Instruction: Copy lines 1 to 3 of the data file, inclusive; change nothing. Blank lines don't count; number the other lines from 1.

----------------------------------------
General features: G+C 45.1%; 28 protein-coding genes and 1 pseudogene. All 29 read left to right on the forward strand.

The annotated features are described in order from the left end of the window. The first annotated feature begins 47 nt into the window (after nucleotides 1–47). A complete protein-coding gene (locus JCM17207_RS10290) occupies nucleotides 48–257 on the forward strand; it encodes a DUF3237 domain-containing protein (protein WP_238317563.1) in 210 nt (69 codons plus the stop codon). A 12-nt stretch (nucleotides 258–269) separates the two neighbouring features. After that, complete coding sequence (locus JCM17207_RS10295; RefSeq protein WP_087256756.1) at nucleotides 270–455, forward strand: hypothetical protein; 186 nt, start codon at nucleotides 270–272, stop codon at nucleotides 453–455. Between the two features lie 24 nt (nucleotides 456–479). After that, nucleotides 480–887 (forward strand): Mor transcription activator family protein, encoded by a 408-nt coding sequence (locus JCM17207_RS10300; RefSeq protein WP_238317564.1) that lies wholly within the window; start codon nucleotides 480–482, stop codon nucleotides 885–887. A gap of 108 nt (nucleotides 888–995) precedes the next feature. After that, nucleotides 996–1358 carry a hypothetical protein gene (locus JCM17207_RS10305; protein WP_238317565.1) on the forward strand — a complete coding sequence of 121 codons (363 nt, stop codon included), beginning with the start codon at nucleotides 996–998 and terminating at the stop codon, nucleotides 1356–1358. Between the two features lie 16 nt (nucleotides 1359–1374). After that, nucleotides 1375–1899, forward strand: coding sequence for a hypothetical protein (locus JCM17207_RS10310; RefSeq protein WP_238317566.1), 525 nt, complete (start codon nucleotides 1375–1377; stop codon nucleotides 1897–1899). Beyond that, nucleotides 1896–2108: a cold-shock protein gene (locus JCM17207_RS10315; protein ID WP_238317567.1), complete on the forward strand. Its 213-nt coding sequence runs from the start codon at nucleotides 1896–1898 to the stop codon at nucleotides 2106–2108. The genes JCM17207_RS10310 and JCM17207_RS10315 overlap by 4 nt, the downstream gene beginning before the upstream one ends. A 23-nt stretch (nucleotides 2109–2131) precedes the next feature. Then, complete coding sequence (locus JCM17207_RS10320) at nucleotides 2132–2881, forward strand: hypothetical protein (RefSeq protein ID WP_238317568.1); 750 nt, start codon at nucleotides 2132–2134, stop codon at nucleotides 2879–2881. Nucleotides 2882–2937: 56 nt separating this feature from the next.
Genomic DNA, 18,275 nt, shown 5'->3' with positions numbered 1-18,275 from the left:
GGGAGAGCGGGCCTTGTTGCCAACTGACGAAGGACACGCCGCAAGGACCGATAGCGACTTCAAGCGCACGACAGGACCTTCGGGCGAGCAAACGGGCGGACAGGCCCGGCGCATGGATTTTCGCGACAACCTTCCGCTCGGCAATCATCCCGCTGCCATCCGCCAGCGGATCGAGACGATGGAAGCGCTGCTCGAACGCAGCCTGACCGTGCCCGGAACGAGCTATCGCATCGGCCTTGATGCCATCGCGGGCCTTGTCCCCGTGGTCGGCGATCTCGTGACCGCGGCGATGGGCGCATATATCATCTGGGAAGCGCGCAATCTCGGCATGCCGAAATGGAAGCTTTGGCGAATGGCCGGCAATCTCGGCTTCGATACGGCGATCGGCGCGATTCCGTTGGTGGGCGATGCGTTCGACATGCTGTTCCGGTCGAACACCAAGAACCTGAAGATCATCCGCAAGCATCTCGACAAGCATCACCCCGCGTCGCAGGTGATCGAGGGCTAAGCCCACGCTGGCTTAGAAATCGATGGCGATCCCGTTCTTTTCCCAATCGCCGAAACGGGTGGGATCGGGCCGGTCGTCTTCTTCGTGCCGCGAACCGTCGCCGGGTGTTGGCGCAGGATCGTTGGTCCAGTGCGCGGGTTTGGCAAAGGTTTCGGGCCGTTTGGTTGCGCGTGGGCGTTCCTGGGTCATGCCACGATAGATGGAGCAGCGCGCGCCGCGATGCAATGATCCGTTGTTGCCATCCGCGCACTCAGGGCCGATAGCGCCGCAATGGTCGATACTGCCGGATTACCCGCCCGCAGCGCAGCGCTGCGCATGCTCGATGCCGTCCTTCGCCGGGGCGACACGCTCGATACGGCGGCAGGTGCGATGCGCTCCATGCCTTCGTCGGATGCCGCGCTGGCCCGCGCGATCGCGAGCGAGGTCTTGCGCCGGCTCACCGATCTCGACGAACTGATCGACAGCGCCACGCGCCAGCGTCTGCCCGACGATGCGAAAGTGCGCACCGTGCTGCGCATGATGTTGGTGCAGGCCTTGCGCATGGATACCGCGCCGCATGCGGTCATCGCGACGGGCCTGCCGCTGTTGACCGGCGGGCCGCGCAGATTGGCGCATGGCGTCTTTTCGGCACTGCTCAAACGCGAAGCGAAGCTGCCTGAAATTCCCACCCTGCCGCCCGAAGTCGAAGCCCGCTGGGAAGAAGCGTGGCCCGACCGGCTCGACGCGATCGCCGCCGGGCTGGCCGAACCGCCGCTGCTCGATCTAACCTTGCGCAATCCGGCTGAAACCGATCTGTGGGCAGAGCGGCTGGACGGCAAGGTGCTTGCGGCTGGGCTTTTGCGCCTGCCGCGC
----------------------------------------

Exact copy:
General features: G+C 45.1%; 28 protein-coding genes and 1 pseudogene. All 29 read left to right on the forward strand.

The annotated features are described in order from the left end of the window. The first annotated feature begins 47 nt into the window (after nucleotides 1–47). A complete protein-coding gene (locus JCM17207_RS10290) occupies nucleotides 48–257 on the forward strand; it encodes a DUF3237 domain-containing protein (protein WP_238317563.1) in 210 nt (69 codons plus the stop codon). A 12-nt stretch (nucleotides 258–269) separates the two neighbouring features. After that, complete coding sequence (locus JCM17207_RS10295; RefSeq protein WP_087256756.1) at nucleotides 270–455, forward strand: hypothetical protein; 186 nt, start codon at nucleotides 270–272, stop codon at nucleotides 453–455. Between the two features lie 24 nt (nucleotides 456–479). After that, nucleotides 480–887 (forward strand): Mor transcription activator family protein, encoded by a 408-nt coding sequence (locus JCM17207_RS10300; RefSeq protein WP_238317564.1) that lies wholly within the window; start codon nucleotides 480–482, stop codon nucleotides 885–887. A gap of 108 nt (nucleotides 888–995) precedes the next feature. After that, nucleotides 996–1358 carry a hypothetical protein gene (locus JCM17207_RS10305; protein WP_238317565.1) on the forward strand — a complete coding sequence of 121 codons (363 nt, stop codon included), beginning with the start codon at nucleotides 996–998 and terminating at the stop codon, nucleotides 1356–1358. Between the two features lie 16 nt (nucleotides 1359–1374). After that, nucleotides 1375–1899, forward strand: coding sequence for a hypothetical protein (locus JCM17207_RS10310; RefSeq protein WP_238317566.1), 525 nt, complete (start codon nucleotides 1375–1377; stop codon nucleotides 1897–1899). Beyond that, nucleotides 1896–2108: a cold-shock protein gene (locus JCM17207_RS10315; protein ID WP_238317567.1), complete on the forward strand. Its 213-nt coding sequence runs from the start codon at nucleotides 1896–1898 to the stop codon at nucleotides 2106–2108. The genes JCM17207_RS10310 and JCM17207_RS10315 overlap by 4 nt, the downstream gene beginning before the upstream one ends. A 23-nt stretch (nucleotides 2109–2131) precedes the next feature. Then, complete coding sequence (locus JCM17207_RS10320) at nucleotides 2132–2881, forward strand: hypothetical protein (RefSeq protein ID WP_238317568.1); 750 nt, start codon at nucleotides 2132–2134, stop codon at nucleotides 2879–2881. Nucleotides 2882–2937: 56 nt separating this feature from the next.
Genomic DNA, 18,275 nt, shown 5'->3' with positions numbered 1-18,275 from the left: